House to fund community health centers in short-term spending bill

House to fund community health centers in short-term spending bill
© Greg Nash

Community health centers will be funded for two years in a short-term spending measure the House plans to offer this week, Republicans say.

House Energy and Commerce Committee Chairman Greg WaldenGregory (Greg) Paul WaldenHillicon Valley: Republicans demand answers from mobile carriers on data practices | Top carriers to stop selling location data | DOJ probing Huawei | T-Mobile execs stayed at Trump hotel as merger awaited approval House Republicans question mobile carriers on data practices On The Money: Trump says he won't declare emergency 'so fast' | Shutdown poised to become longest in history | Congress approves back pay for workers | More federal unions sue over shutdown MORE (R-Ore.) confirmed Monday night that the funds will be included, telling reporters there would be "two years, full funding," for the health centers. 

Walden said the several billions of dollars in spending would be paid for, but did not specify how. He said that a range of expiring health-care programs would also be extended in the bill, such as a program for diabetes research.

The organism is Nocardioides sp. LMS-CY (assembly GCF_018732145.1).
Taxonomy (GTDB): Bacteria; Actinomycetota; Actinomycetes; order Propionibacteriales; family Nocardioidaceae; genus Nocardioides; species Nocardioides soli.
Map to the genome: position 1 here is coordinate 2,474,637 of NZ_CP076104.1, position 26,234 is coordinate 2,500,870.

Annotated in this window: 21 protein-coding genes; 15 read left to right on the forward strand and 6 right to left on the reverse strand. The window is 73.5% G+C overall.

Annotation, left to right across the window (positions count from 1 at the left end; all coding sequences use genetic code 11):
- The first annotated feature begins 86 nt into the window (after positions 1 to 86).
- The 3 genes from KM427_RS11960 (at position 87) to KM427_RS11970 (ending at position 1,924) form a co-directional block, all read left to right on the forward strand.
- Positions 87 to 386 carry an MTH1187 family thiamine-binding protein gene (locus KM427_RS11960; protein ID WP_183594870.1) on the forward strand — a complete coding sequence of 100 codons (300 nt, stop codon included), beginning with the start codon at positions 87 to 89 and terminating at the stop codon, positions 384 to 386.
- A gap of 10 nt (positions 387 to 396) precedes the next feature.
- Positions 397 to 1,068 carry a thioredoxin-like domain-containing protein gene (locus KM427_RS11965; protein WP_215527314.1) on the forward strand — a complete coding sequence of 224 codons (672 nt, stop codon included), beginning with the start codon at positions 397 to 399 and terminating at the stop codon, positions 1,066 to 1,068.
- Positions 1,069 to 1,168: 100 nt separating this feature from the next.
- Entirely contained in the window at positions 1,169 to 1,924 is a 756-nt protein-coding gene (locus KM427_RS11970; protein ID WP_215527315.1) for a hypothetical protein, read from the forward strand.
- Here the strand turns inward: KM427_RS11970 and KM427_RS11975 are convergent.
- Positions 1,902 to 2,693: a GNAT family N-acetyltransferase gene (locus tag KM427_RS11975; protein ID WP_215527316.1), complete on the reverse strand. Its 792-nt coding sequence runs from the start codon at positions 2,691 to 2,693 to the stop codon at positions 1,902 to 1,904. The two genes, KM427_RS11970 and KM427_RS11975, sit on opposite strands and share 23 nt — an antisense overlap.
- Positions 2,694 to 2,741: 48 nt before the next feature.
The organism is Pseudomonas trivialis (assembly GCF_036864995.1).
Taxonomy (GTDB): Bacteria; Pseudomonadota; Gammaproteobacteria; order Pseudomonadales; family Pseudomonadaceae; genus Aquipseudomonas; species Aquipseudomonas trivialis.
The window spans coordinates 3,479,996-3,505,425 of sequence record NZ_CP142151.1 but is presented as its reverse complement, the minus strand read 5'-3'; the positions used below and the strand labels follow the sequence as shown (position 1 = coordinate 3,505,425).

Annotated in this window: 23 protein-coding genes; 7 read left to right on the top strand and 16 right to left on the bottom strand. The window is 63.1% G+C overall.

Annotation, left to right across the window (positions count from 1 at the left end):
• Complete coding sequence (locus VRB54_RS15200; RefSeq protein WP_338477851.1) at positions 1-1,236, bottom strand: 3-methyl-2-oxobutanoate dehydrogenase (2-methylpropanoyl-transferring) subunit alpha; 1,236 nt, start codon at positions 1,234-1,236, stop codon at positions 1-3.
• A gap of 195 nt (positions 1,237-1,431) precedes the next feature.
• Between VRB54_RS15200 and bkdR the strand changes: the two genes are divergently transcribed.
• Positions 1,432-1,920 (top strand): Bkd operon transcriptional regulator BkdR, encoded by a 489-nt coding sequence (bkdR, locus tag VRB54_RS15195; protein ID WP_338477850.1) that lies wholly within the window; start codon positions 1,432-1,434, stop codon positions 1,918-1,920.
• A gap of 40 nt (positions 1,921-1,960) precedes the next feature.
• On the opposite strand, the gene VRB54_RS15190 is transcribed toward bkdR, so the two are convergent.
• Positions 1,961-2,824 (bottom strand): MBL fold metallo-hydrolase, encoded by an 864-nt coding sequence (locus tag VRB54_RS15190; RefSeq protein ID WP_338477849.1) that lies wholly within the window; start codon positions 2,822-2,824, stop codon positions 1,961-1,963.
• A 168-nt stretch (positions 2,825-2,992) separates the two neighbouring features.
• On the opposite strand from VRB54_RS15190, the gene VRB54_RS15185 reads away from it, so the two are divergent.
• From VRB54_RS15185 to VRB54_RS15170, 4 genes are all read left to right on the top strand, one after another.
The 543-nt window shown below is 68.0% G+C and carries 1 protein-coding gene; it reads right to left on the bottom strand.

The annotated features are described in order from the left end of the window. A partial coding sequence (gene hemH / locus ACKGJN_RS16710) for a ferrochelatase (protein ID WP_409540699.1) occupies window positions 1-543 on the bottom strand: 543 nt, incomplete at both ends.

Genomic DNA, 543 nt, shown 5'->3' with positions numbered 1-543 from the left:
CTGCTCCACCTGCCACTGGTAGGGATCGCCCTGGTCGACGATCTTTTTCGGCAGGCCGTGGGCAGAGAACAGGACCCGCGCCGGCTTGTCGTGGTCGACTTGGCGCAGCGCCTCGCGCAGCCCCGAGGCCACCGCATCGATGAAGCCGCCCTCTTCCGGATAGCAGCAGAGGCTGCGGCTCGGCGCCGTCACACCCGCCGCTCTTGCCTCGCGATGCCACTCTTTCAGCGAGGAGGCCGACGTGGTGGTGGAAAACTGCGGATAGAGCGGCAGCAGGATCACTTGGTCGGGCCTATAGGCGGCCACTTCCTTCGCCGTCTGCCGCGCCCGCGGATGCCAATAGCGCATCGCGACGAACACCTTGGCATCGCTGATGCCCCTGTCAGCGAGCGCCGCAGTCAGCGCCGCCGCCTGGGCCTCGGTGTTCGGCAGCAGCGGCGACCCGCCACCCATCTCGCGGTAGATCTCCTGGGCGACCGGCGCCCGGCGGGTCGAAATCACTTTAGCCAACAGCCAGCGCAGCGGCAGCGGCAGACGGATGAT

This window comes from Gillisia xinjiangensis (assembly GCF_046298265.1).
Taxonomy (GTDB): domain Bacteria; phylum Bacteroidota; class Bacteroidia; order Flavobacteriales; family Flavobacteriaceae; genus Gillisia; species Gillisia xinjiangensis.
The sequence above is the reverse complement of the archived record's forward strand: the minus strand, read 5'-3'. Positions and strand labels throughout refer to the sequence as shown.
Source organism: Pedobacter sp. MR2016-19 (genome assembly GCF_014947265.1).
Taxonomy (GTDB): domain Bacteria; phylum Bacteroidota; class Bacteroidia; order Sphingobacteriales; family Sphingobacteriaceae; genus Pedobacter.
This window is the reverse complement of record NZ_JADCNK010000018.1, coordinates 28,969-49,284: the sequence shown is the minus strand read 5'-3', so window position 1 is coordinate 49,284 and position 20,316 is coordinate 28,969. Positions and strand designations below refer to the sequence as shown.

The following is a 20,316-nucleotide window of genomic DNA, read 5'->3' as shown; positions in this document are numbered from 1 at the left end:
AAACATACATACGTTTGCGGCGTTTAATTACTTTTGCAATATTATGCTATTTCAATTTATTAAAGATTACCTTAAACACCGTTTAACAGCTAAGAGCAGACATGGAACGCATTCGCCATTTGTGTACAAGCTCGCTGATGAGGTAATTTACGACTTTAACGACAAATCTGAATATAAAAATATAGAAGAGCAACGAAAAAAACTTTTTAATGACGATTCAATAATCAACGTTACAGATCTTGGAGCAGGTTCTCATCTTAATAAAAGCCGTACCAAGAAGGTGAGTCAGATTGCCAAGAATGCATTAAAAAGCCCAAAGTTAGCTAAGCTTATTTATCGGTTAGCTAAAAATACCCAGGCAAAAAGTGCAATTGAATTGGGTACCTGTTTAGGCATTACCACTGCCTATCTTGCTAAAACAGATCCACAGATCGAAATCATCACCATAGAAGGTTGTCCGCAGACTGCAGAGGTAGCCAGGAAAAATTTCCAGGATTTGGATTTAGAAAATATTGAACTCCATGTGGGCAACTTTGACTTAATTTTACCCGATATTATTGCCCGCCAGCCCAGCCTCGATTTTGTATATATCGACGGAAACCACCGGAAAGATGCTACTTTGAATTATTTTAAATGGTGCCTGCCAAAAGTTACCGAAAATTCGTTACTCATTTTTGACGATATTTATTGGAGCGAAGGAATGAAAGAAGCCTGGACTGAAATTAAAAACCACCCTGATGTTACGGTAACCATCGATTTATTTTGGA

Walden told The Hill last week at the GOP’s retreat in West Virginia that leaders “hope to” add the funds to the continuing resolution needed to avoid a government shutdown at the end of this week.


The community health centers have been left in limbo for months awaiting an extension of their funding. Both parties generally support the centers, but the debate has been caught up in broader budget battles. 

Community health centers serve about 27 million people across the country, many of whom are poor or lack insurance. 

Due to the funding uncertainty, about 20 percent of the centers have implemented hiring freezes, a quarter have cancelled or delayed a renovation or expansion and 4 percent have laid off staff, according to a Thursday Kaiser Family Foundation report.

The fate of the broader spending bill in the Senate is unclear, given that Democrats in that chamber object to a full year of defense funding while other areas of government only get short-term funds.